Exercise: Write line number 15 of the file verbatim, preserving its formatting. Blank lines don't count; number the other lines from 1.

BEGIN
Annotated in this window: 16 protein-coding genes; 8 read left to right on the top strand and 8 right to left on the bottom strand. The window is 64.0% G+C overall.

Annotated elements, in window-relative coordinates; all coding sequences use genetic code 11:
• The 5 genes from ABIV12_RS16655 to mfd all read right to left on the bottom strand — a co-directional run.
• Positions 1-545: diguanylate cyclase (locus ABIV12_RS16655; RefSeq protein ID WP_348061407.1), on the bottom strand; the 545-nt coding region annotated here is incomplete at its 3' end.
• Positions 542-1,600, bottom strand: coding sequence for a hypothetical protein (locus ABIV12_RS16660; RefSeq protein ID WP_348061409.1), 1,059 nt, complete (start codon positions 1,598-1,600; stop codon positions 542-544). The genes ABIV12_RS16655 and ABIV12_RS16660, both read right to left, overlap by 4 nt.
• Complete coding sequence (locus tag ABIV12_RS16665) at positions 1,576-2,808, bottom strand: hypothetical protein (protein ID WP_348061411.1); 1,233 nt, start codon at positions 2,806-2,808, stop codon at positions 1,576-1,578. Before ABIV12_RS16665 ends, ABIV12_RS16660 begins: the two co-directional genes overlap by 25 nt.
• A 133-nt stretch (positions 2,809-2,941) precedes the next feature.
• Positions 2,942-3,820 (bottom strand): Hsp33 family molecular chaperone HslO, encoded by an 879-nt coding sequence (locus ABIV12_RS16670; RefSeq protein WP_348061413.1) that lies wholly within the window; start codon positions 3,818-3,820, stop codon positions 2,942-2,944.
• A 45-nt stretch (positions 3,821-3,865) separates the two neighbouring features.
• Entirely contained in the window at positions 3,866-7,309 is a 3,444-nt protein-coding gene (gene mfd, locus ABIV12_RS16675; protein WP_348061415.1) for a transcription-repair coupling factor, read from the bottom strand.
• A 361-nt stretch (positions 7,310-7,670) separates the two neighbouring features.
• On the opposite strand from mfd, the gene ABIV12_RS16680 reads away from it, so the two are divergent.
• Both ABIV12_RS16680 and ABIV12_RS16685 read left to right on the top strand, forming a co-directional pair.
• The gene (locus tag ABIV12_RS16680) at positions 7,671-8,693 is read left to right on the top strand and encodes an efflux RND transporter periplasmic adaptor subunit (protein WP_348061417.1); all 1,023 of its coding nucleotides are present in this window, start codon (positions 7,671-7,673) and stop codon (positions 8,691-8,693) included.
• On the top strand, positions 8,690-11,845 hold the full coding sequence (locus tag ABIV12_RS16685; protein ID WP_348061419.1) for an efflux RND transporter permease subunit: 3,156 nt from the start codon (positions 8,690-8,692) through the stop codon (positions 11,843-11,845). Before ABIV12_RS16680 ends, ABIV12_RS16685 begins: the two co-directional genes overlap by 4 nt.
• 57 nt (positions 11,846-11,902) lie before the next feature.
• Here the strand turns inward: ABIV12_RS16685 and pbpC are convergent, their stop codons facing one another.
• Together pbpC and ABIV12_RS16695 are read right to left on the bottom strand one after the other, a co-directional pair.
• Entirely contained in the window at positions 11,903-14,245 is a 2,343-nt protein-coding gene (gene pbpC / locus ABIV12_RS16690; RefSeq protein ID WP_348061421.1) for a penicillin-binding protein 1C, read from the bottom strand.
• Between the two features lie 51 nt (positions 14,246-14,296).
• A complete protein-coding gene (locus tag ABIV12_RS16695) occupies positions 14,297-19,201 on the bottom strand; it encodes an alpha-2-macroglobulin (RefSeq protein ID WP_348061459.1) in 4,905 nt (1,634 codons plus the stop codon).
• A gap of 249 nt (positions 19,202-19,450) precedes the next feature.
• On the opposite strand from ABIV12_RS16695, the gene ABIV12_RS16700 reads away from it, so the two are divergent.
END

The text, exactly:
• On the top strand, positions 8,690-11,845 hold the full coding sequence (locus tag ABIV12_RS16685; protein ID WP_348061419.1) for an efflux RND transporter permease subunit: 3,156 nt from the start codon (positions 8,690-8,692) through the stop codon (positions 11,843-11,845). Before ABIV12_RS16680 ends, ABIV12_RS16685 begins: the two co-directional genes overlap by 4 nt.